Schuylkill Navigation Maps
Reading Area Community College
History of the Schuylkill Navigation System
|The Schuylkill Navigation Company was incorporated in 1815 for the purpose of making the Schuylkill River navigable. In the State Archives of Pennsylvania Manuscript Group 110 there are copies of the legislative acts, minute books, correspondence, reports, and other documents of the company from 1815 until 1947 when the property was contributed to the Commonwealth of Pennsylvania. In the 1947 report Appraisal Schuylkill Navigation Company Canal for Commonwealth of Pennsylvania a "Brief History Of The Property To Be Appraised" is included.
The "canal" or navigation system was constructed between Port Carbon and Philadelphia and covered a distance of 108 miles. Harry L. Rinker in his book, The Schuylkill Navigation: a Photographic History, points out that this "canal" was more properly a "navigation system" because it consisted of 18 dams, 23 canals which covered 57.73 miles, 120 locks, 17 stone aqueducts, one 450 foot long tunnel, 50.50 miles of slack water pools, 23 canals covering 57.73 miles, and 31 houses for toll and lock keepers when it was completed in May 1825. After 1825 efforts to improve the navigation system were ongoing, so the above number of structures changed over the years. There are photographs of some of the dwellings still in existence in 1947 in the Appraisal Schuylkill Navigation Company Canal for Commonwealth of Pennsylvania.
The system was most prosperous between 1835 and 1841 although its record tonnage, nearly two million tons, occurred in 1859. During the second half of the 19th century the rise of the railroad, floods, droughts, and a miners' strike contributed to the downfall of the system. In January 1870 the navigation system, was leased to the Philadelphia and Reading Railroad Company for 999 years although the railroad company was obligated to maintain the system in good condition except for the section north of Port Clinton which was abandoned around 1887. In 1896 the railroad property was sold to Coster and Stetson, but they elected not to assume the lease of the navigation system. From 1896 to 1902 the Philadelphia and Reading Railway Company operated the navigation system, but in April 1902 the Schuylkill Navigation Company resumed operations of the navigation system. In the 20th century commercial use of the navigation system decreased and ended in 1931. In 1949 the Schuylkill Navigation Company was acquired by the Commonwealth of Pennsylvania. In the late 1940s and early 1950s a joint federal and state effort, the Schuylkill River Desilting Project, dredged the river of the coal culms or particles, and constructed desilting basins. The collection at Reading Area Community College includes maps and drawings from the desilting project.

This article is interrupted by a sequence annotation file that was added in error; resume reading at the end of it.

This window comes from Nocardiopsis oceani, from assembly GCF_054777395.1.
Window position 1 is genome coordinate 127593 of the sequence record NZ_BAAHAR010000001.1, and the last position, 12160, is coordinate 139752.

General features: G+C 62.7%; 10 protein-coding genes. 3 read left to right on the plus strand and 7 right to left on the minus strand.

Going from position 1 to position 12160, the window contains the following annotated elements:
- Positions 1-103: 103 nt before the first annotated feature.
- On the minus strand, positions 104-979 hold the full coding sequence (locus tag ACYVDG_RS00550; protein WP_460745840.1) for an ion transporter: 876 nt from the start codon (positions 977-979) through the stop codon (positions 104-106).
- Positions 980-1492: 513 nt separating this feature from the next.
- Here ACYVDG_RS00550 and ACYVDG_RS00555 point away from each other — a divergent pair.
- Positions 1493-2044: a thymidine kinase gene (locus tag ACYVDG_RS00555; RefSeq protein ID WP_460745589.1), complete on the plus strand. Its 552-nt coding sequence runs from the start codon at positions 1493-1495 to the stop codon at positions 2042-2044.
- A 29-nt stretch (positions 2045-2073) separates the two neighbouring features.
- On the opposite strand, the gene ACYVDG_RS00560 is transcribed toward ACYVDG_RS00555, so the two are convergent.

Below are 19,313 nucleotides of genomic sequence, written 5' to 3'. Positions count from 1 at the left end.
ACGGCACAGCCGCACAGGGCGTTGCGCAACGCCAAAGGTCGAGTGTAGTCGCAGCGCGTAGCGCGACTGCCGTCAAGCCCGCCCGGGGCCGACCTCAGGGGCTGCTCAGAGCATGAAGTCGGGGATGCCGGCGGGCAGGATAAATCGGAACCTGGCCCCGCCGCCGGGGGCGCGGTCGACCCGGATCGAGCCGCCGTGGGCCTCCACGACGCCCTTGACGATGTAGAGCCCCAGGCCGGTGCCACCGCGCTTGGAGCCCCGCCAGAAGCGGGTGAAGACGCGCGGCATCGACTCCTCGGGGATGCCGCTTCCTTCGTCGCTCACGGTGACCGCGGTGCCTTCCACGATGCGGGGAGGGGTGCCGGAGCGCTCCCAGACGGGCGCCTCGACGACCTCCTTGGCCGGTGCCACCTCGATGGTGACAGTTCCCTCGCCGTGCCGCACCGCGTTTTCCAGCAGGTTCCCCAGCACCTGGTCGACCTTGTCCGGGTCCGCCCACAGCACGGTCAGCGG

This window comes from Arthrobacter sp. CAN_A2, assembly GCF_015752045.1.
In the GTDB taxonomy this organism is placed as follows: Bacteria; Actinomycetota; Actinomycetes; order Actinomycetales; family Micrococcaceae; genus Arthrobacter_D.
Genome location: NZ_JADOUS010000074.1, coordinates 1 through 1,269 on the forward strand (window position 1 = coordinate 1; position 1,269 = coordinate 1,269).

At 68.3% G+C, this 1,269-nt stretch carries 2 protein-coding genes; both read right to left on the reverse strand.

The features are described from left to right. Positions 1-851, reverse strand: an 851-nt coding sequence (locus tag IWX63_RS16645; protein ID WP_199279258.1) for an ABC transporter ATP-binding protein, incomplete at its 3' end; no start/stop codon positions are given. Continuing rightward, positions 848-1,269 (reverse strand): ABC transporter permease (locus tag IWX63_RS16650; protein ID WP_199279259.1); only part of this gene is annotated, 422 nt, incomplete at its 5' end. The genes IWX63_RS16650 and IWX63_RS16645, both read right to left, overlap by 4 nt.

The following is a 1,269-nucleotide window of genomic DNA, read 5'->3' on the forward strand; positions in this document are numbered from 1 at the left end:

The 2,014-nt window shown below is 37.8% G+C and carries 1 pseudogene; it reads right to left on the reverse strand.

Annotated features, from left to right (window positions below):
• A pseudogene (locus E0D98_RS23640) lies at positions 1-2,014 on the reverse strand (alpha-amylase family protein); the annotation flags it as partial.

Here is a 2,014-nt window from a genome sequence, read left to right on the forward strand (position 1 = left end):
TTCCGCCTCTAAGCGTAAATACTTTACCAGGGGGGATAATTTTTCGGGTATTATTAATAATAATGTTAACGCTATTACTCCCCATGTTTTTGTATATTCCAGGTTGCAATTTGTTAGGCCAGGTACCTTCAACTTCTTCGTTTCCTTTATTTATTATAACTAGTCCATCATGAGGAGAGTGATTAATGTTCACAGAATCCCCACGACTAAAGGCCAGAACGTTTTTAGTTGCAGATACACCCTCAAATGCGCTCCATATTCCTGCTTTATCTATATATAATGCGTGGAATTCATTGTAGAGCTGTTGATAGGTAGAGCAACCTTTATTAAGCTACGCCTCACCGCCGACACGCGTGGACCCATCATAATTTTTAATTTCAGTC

|The navigation system as well as the maps in the collection are divided into twelve reaches. What is a reach? In technical language it is "a continuous section of canal bounded by control structures and contains one or more inflow and/or outflow points. A canal network is a system of canals served by one or more outlets of a storage area or reservoir, composed of a single canal reach or a complicated system of canal reaches." http://www.cse.fau.edu/~maria/crss.html In non-technical language it "is the flat water between two locks." http://www.schuylkillcanal.org
The Twelve Reaches of the Schuylkill Navigation
|The First Reach
|Delaware River to Fairmount Pool
|The Second Reach
|Manayunk to Flat Rock Dam
|The Third Reach
|Conshohocken to Plymouth Dam
|The Fourth Reach
|Norristown/Bridgeport to Catfish Dam
|The Fifth Reach
|Oakes Canal from Pawling's Dam to Black Rock Dam
|The Sixth Reach
|Vincent Canal from Lock 60 to Lock 57
|The Seventh Reach
|Girard Canal from Lock 57 to Lock 50. The Girard Canal was about 22 miles long and the longest canal on the Schuylkill Navigation.
|The Eighth Reach
|Lock 50 (Big Reading Dam) to Lock 45 (Kissinger's Dam)
Lock 45 to Lock 36 in Leesport
|Hamburg Canal from Leesport to Kernsville Dam
|The Eleventh Reach
|Kernsville Dam to Blue Mountain Dam
|above Blue Mountain Dam
There are more contemporary drawings of these locations by Edward M. Kutsch, as well as, hundreds of photographs of the dams, canals, locks, and boats in Rinker's book, The Schuylkill Navigation: a Photographic History. The Schuylkill Navigation Company collection at Reading Area Community College also includes drawings of reach profiles, canal boats, bowstring bridges, mechanical parts and scows.
Creation of this web site funded by a grant from the Commonwealth of Pennsylvania Library Services and Technology Act
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